2012-10-06 by Robbin Laird
It is not surprising that the US’s position in global space is declining.
With an uncertain space policy, and conflicting priorities in space investments, the US lead in space would be under challenge.
And the rise of other space powers, an inevitable process, is altering the competitive landscape.
But the two together — space policy uncertainty and rising space powers — speak a inevitable story of US decline.
We have written about such a policy earlier in an op ed in Space News.
But without such a policy shift, decline is inevitable.
And our friends at Space News report the inevitable.
The United States remains the world’s dominant space power. Its position relative to its peers, however, has eroded steadily during the past five years in a market that is becoming increasingly competitive with the entrance of new players, according to a report released Oct. 3 by Futron Corp., a consulting firm based in Bethesda, Md.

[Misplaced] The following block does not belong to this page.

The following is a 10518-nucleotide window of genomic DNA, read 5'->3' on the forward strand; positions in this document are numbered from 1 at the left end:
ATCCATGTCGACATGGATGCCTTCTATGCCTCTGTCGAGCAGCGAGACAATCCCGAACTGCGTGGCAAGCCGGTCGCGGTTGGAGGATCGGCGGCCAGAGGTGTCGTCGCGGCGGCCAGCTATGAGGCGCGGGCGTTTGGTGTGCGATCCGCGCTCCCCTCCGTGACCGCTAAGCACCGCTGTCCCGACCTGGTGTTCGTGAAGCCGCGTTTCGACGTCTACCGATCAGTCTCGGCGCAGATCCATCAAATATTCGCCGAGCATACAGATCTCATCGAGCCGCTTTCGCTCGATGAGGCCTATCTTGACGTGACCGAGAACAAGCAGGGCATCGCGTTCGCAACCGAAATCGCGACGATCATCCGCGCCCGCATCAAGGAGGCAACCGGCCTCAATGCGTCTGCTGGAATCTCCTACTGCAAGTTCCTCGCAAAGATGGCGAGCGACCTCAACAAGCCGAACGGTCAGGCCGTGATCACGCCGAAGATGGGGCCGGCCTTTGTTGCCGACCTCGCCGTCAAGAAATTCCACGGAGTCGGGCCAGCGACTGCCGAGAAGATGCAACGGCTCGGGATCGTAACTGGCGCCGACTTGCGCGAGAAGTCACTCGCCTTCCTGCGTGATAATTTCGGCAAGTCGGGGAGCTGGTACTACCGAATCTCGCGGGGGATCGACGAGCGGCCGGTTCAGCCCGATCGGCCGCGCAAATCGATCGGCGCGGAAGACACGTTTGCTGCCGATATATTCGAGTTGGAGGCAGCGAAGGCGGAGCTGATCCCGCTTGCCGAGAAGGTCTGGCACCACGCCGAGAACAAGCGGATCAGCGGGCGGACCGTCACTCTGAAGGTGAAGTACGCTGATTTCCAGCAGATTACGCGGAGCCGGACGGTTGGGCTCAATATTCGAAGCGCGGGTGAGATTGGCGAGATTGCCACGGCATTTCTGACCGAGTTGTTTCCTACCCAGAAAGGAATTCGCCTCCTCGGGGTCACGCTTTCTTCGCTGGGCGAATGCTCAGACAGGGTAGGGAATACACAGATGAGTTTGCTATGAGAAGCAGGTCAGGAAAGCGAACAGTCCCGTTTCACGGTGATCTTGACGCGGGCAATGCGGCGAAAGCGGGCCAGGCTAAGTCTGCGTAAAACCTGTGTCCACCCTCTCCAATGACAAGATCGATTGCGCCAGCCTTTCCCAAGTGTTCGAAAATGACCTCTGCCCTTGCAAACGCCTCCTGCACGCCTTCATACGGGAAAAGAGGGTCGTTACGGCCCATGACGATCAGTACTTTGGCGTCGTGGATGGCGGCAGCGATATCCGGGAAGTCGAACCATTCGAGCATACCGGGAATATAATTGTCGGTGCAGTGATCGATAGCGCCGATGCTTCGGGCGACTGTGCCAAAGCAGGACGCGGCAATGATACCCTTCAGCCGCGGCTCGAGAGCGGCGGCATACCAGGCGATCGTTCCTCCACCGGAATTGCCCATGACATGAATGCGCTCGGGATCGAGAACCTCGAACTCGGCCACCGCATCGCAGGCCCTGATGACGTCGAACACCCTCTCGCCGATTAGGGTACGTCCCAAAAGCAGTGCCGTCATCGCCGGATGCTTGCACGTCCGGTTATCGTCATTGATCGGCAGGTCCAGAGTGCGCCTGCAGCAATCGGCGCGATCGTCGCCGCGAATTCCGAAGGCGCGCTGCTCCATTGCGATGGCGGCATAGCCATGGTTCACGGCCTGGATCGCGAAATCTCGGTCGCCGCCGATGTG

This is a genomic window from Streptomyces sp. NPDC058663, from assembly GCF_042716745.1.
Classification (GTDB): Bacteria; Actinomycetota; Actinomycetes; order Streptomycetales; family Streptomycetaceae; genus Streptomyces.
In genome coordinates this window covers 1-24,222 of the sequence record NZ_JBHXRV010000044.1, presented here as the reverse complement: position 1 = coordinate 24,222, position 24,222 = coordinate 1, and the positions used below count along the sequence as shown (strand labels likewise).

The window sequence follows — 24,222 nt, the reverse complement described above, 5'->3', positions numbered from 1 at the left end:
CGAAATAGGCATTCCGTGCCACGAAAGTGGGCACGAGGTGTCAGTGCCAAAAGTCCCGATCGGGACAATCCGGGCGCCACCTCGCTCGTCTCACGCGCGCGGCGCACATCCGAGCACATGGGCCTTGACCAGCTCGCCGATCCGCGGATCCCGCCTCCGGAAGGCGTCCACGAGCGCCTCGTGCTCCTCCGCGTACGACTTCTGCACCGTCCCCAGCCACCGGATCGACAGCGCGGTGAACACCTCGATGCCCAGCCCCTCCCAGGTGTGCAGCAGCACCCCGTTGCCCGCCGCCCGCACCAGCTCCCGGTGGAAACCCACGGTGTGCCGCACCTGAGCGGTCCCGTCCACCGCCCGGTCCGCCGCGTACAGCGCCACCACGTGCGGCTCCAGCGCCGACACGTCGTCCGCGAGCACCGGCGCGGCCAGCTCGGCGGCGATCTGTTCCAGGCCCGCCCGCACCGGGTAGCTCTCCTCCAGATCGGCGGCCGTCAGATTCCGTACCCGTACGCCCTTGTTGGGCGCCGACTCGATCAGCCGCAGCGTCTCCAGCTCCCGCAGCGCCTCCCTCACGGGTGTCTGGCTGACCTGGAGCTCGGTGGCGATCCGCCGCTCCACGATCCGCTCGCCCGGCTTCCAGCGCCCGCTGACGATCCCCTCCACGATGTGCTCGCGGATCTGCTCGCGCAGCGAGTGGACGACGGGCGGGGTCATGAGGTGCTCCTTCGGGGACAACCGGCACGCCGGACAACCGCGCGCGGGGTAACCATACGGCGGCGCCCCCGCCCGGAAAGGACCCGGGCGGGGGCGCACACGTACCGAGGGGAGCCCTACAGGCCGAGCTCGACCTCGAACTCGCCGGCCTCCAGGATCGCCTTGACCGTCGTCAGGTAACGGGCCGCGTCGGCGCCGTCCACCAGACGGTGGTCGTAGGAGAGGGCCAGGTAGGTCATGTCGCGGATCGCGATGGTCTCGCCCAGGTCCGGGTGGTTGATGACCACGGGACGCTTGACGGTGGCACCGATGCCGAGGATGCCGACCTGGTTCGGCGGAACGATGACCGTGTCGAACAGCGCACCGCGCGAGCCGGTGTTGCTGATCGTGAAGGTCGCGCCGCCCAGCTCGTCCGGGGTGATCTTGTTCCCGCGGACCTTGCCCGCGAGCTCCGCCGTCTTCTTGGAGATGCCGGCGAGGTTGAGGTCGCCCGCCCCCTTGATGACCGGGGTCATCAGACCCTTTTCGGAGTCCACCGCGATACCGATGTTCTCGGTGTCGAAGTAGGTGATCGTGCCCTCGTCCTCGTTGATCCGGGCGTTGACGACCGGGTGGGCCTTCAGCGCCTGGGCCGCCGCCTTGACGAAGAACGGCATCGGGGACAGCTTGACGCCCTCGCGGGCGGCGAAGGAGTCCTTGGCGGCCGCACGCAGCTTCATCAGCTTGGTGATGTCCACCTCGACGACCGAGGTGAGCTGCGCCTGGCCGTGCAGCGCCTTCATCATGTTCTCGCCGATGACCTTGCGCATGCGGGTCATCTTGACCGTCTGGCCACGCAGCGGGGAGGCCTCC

In its fifth annual “2012 Space Competitiveness Index: A Comparative Analysis of How Countries Invest in and Benefit from Space Industry,” Futron assessed the relative strengths and weaknesses of government and commercial programs as well as the work force needed to support those endeavors. While many other countries are expanding space capabilities, the U.S. space program is in a period of “transition” and “uncertainty,” the report said.
That uncertainty stems, in part, from the White House’s decision to hand off to private companies the job of ferrying astronauts and cargo to low Earth orbit while NASA refocuses its efforts on developing technology to explore more distant targets including asteroids and Mars. In addition, it is unclear what impact legislation aimed at reducing the U.S. federal deficit will have on military and civil space programs. Since NASA retired the space shuttle, “there is also uncertainty associated with NASA’s contractor workforce reductions and questions of long-term space vision and priorities,” Futron analyst David Vaccaro said by email. “Even after the introduction of the National Space Policy, the actual formal implementation of policy elements can still lag.”
What is clearly needed is a new space policy with clear investments and focus for the new multi space power era.